I normally don't do either hot-off-the-press writing or "tech news" opinions, but the Vision Pro announcement touches something near to my heart and I want to talk about it. No plan here, just writing and seeing where it goes.
I've mentioned before that I don't have a CS degree: in college I did math and physics. When I was 11, I read in _The Physics of Star Trek) that Caltech scientists successfully did teleportation in a lab. As soon as I saw that I stopped wanting to be a game designer and started wanting to be a physicist. There's something ineffably wild about what I'd read, outside the bounds of mundane society, thrilling and terrifying in equal measures. I had to be part of this!
And then comes the goddamn Hololens demo!
(Here's a video showing it actually working.)
Holy shit! And it's an actually real thing, it came out in 2016. The Hololens— the possibility of one day owning a Hololens— got me out of my programming slump. Wild magic was in the air again.
I don't want to overstate the importance of the hololens itself. The original viewport was only like 1200x700 and it cost ~$3000. Also, Microsoft has reportedly given up on it, laying off most of the people involved in it. They were never quite able to get something for consumers. But still. They proved this magical, ineffable thing at the boundary of unreality could exist and be sold, and maybe Microsoft would fuck it up but eventually someone would pull it off.
Fortunately between the initial announcement and the crushing disappointment of the layoffs, I matured enough to see the other beautiful wilderness in software, and I stopped following AR developments in 2018.3
Then yesterday Apple announced the Vision Pro. Apple thinks AR is ready.
My droogs, we are in the wilderness.
Most people I've read online and talked to are less enthusiastic about the Vision Pro (VP). Three main lines of critique:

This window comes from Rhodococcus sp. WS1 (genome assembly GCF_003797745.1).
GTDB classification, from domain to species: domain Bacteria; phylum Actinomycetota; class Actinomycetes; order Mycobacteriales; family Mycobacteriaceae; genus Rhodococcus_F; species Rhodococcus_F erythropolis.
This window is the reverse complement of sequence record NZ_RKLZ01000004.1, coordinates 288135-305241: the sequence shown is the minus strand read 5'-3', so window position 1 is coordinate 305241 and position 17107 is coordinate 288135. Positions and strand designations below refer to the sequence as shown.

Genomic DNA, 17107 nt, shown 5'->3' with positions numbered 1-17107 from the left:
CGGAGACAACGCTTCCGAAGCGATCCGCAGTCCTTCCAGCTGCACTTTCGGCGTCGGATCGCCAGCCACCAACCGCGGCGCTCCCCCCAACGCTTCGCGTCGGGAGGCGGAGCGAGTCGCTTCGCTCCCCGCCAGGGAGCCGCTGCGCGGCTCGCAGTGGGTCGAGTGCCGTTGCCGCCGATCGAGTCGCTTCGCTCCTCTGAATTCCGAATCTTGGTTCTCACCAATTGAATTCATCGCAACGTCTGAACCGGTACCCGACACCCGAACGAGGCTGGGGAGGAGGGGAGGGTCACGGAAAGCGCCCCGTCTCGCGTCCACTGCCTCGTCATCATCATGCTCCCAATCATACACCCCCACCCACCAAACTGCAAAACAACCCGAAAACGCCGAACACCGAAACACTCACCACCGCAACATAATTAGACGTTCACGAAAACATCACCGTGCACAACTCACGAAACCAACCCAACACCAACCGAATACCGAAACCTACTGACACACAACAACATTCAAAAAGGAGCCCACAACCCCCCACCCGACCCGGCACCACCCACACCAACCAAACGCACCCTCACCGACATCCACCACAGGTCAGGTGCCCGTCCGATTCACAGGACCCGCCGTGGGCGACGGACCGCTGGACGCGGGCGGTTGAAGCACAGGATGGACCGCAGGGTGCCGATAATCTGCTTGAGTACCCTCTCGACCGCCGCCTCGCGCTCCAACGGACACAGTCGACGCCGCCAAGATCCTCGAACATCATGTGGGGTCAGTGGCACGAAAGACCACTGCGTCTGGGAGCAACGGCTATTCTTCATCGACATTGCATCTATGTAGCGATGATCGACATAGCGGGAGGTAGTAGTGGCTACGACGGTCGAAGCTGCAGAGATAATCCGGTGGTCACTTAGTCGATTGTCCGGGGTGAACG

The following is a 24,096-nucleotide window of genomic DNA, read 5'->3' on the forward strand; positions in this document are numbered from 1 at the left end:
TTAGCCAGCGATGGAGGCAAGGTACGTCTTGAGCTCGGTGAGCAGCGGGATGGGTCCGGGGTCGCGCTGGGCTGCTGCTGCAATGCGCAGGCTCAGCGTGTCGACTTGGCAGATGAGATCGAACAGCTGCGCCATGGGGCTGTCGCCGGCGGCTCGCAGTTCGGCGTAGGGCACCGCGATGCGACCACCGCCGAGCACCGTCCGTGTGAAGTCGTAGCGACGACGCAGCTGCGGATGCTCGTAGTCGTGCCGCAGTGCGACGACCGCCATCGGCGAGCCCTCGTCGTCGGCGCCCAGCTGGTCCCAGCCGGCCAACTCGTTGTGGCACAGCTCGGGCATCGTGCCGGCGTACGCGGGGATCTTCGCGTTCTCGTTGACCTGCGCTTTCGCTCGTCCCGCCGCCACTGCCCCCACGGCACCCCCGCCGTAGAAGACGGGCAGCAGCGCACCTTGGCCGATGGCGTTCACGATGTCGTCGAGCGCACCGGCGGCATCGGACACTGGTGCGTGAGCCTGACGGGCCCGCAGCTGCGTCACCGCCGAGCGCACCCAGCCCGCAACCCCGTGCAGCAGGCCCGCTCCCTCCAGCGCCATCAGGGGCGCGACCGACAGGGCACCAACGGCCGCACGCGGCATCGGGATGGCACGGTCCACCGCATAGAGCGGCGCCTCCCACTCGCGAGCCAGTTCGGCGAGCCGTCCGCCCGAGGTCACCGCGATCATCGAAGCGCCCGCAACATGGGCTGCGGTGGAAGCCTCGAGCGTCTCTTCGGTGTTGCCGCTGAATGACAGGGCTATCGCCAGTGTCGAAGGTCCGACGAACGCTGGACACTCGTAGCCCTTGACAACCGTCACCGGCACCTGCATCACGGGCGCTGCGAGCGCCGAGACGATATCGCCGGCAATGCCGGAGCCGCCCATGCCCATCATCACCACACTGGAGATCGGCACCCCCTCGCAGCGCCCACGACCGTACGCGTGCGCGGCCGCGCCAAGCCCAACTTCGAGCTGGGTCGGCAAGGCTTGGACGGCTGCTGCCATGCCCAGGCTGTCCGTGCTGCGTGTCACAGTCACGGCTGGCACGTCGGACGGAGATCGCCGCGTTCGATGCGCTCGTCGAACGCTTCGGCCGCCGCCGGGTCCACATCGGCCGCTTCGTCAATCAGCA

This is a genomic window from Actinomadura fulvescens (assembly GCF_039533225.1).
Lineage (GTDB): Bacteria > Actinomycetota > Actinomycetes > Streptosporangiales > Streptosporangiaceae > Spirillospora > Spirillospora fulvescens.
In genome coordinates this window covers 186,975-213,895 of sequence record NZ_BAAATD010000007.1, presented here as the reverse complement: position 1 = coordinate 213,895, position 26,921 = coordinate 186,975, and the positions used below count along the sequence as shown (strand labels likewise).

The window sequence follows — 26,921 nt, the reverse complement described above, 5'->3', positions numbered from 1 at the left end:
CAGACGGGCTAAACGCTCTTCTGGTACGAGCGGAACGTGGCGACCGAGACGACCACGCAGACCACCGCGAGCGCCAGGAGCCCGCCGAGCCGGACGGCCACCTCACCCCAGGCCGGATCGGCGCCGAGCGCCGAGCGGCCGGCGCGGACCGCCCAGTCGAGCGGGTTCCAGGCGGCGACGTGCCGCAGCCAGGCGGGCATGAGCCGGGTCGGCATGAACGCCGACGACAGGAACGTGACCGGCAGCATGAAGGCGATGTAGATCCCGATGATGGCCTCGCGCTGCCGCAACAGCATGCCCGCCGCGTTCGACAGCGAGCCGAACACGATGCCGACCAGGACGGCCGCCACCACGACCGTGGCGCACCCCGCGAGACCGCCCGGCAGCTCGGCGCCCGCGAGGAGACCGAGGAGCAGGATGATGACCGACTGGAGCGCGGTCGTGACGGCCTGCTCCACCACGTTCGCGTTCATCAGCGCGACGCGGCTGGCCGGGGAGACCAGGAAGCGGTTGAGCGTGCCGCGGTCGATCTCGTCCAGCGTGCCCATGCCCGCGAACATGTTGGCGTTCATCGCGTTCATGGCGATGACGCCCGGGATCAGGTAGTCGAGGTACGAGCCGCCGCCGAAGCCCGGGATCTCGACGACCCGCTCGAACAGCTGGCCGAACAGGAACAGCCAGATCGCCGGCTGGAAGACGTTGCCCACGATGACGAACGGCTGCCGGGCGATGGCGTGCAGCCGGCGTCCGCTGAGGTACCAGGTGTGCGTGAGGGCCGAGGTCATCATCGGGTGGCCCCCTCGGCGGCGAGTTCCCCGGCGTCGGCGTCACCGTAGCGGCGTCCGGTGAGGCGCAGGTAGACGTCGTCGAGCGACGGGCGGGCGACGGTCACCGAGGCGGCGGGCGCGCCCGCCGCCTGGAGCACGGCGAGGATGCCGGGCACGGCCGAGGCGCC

Quickly addressing the first two points:
(3) is the interesting one to me. It goes past techno-pessimism into tech-sneering, dripping with contempt for new tech because "techbros". Tech-sneering is devoid of imagination, creativity or thought. If you can't think of ways to use AR, you don't have an imagination.
Here are seven things I want to do with AR:
And here's five uses I particularly don't care about but imagine would be commercially successful:
Now you could say that the VP, as it was presented, doesn't have the capabilities to do many of these things, because it doesn't. Then your criticism will be grounded in the reality of it, unlike the mockers. Tech-sneering doesn't care about the details of the technology, what matters is feeling superior to the people who are excited by it. The wilderness is exciting and unknowable, but it's also where the people you dislike like are going.
I've seen the same thing with AI and GPT. You get many pessimists who raise legitimate issues about job displacement and the spread of misinformation, and you also get a whole lot of sneers that AI is just another VC gold rush.
Why did sneering ever get normalized? Maybe it's an over-correction for the last decade of tech messianism. Maybe it's because some ideas, like NFTs and the Metaverse, genuinely deserved to be mocked. Maybe it's always been there, and looking down on people just feels good, and if all our friends are doing it, nobody's going to call us out for being rude.
Anyway, I love the wilderness and am very excited about the announced Vision Pro. One day I'll get to see the rings of Earth.
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(Last time I have to advertise workshops for a good long while. Next one will be in, like, October.)
It's actually this complicated thing where you can transfer the state of the qubit between two atoms without having to measure it. Still very cool, nowhere close to teleportation as us normies think about it. (Forgive me if I got the idea wrong, I last did physics 12 years ago) ↩
Not actually true, there was a lot of crazy stuff bubbling under the surface at that time, I just was too immature a dev and not in the right circles to actually know, or care, about it. ↩